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Morning Digest: Hawaii is internet hosting its first open governor’s race in years. Here is the sphere to this point

Civil Beat reporter Kevin Dayton writes that Vicky Cayetano, who leads the local division of the laundry giant PureStar, had “generally had not been politically active” until last year, when she co-chaired independent Rick Blangiardi’s successful campaign for mayor of Honolulu. Despite her political pedigree, Cayetano sounds like she plans to pitch herself as an outsider if she runs for governor, saying that, like Blangiardi, she would bring “a new perspective on the problems that we face.”

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If Cayetano gets in, she’ll need to get past both Green and Caldwell, who beat her husband 54-46 in the 2012 race for mayor of what is by far Hawaii’s most populous community. For unclear reasons, however, both men refrained from confirming their candidacies this week: Caldwell is still in what Dayton characterized as “the planning stages,” while Green said he’d announce his plans after the COVID “crisis has passed.” The fact that each of their campaign websites describes them as candidates for governor, though, provides all the confirmation we require that they’re officially running.

Ige appointed Green, who works as an emergency room doctor, in March of 2020 as his administration’s “COVID-19 healthcare liaison,” and the lieutenant governor has had a large media presence throughout the pandemic. Green’s appearances seem to have boosted his image: An April MRG Research poll gave him a 63-17 favorable image statewide, with Democrats liking him by a wide 72-11 spread.

Caldwell, meanwhile, left office early this year as the leader of Honolulu, which is home to about 70% of Hawaii’s residents. But while the former mayor is well-known, MRG found that a large plurality disliked him in the spring: The same poll showed Caldwell with a 29-46 unfavorable image, though Democratic respondents gave him a somewhat better 37-38 score.

Other Democrats may also take a look at running for governor in what is one of the bluest states in the nation. Richardson relays that there are “rumors” about Reps. Ed Case and Kai Kahele, as well as former Rep. Tulsi Gabbard. No members of this trio appear to have shown any obvious interest in running, however.

And thankfully, a candidacy from Gabbard, who has stepped up her attacks on fellow Democrats since leaving Congress this year, may be especially unlikely: The Fox News favorite transferred from the Hawaii Army National Guard to a California-based post in the Army Reserve in October, a move that some observers take as a sign she isn’t planning to run for office in the Aloha State again for a while.

As for the Republican Party, it hasn’t been much of a force in Hawaii politics since Gov. Linda Lingle left office at the end of 2010—leading to the state’s last open-seat race for governor—and it doesn’t appear that 2022 will be any different. The only person that Richardson mentioned as a potential candidate for the GOP nod is Honolulu City Councilwoman Andria Tupola, who lost the 2018 general election to Ige in a 63-34 landslide.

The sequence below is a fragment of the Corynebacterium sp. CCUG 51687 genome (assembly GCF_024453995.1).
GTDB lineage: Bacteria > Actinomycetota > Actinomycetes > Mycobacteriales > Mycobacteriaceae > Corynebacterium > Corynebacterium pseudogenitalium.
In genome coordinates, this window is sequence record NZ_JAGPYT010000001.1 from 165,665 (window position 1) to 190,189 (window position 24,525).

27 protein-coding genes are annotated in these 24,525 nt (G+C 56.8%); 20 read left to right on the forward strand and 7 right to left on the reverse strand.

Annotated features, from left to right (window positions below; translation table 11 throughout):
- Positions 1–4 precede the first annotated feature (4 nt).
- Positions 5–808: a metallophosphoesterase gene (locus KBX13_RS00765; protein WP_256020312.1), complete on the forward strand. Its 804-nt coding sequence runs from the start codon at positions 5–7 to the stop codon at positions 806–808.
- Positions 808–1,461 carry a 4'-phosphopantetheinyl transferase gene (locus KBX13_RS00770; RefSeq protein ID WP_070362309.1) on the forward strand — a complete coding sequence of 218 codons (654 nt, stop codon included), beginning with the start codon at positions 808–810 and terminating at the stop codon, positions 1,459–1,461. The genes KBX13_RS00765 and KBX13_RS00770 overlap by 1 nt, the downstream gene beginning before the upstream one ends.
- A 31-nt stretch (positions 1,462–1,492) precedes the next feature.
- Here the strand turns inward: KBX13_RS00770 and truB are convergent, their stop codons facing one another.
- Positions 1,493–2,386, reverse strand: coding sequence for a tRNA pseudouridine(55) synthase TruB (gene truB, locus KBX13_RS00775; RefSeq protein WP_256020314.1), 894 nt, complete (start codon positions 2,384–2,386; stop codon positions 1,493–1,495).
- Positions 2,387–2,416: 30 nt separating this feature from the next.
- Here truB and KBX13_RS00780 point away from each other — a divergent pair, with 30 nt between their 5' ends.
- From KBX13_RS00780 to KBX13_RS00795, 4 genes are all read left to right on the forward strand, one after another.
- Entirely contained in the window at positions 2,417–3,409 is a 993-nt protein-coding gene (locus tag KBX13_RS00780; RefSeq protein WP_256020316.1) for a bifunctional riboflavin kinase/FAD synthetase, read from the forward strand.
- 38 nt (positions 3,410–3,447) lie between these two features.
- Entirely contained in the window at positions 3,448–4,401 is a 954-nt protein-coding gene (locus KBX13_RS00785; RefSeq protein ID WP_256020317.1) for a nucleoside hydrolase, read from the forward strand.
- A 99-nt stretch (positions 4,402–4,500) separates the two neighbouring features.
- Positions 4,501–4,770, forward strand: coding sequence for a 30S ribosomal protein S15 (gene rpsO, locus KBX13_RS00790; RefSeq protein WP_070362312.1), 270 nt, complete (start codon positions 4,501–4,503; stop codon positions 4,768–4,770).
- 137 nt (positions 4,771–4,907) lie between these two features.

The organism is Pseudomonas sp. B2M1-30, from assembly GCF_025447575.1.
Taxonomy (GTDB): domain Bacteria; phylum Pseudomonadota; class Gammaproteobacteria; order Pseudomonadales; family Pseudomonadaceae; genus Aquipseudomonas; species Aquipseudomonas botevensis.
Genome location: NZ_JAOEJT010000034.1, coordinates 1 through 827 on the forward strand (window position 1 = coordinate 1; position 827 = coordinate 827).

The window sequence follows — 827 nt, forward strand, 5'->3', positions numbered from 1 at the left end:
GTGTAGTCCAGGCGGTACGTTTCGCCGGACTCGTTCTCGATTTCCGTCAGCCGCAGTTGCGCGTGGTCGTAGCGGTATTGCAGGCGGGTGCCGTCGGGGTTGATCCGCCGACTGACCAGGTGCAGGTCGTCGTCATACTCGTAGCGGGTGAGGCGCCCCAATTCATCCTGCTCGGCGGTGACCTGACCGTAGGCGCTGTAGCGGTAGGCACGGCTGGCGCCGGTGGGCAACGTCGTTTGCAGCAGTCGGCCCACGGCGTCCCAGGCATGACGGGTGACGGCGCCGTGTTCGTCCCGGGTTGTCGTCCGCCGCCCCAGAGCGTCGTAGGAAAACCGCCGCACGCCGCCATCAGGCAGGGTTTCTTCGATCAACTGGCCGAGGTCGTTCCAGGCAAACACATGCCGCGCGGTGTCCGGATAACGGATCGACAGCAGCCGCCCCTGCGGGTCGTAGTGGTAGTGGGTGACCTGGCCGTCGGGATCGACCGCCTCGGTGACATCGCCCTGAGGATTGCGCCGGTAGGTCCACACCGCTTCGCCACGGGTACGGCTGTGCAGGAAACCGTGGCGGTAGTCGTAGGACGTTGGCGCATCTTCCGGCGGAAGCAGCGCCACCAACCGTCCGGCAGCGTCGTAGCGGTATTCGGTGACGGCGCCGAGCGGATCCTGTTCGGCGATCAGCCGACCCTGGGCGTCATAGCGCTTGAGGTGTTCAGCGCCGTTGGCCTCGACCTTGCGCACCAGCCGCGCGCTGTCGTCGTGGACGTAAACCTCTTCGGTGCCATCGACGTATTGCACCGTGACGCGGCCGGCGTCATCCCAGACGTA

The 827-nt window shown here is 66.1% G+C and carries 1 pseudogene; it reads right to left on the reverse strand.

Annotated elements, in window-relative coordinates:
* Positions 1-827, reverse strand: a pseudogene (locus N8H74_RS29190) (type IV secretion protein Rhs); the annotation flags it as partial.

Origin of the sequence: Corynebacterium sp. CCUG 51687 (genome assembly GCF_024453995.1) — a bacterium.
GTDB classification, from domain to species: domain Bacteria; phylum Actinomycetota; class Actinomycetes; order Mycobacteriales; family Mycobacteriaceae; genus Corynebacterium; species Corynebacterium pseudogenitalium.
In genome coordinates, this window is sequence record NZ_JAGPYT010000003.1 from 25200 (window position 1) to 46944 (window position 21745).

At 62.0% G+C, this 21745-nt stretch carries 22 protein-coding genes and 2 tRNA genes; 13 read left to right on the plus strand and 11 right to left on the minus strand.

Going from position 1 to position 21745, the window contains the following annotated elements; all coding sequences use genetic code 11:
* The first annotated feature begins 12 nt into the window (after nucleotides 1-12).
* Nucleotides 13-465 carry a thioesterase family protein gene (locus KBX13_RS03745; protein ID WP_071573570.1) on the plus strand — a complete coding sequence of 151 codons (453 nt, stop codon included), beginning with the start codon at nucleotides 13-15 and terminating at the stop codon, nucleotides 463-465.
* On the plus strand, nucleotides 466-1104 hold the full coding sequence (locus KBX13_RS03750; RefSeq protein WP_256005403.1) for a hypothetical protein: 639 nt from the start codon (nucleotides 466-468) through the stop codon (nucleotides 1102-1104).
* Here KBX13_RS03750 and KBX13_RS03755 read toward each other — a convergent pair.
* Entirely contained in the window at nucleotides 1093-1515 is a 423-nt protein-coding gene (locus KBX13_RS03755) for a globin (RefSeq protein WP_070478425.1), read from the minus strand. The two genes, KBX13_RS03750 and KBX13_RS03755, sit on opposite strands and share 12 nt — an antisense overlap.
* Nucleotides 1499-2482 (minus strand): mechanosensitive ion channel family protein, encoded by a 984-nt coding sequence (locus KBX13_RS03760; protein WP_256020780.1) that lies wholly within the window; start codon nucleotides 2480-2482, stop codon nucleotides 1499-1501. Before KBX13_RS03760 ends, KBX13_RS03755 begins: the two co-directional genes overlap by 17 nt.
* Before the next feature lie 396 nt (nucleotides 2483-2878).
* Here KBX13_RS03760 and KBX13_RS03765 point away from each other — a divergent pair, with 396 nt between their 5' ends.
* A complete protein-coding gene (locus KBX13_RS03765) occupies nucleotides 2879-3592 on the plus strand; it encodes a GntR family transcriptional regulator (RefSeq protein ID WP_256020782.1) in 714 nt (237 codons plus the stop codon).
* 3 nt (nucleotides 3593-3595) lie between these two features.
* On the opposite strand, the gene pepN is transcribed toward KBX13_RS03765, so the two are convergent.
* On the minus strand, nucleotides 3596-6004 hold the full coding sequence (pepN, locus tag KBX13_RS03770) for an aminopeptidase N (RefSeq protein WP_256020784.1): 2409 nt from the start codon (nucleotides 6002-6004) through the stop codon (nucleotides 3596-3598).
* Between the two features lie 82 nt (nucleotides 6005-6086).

Governors

IN-Gov: Eric Doden, a former president of the Indiana Economic Development Corporation, got a very early jump on the 2024 Republican primary to succeed termed-out incumbent Eric Holcomb by announcing in early May. He’s also off to a quick start in fundraising: He now says he’s already raised about $940,000 through the end of June.

MA-Gov: Democratic Attorney General Maura Healey said Thursday she’d “know more by the fall” about her 2022 plans.

MI-Gov: Hoo boy: Kyle Melinn at MIRS News reports that Betsy DeVos, Donald Trump’s notorious education secretary, hasn’t quite ruled out a bid for governor, saying she “is staying publicly visible amid scuttle” that she could challenge Democratic Gov. Gretchen Whitmer next year. Among other things, she recently penned an op-ed in the New York Post—railing about “critical race theory,” of course—and trekked across the state for a GOP fundraising event, though Melinn cautions that neither signal may mean much (the fundraiser in particular might have just been DeVos repaying a favor). She also apparently has not conducted any polling.

However, given her vast fortune, high name recognition, and close association with Trump, she could certainly launch a campaign late and with little preparation yet still win the nomination. (And that might suit DeVos, since preparation is not her strong suit.) It wouldn’t even be the first time a member of her immediate family has run for governor: DeVos’ husband, Dick, was the GOP nominee in 2006, though he got crushed by Democrat Jennifer Granholm 56-42.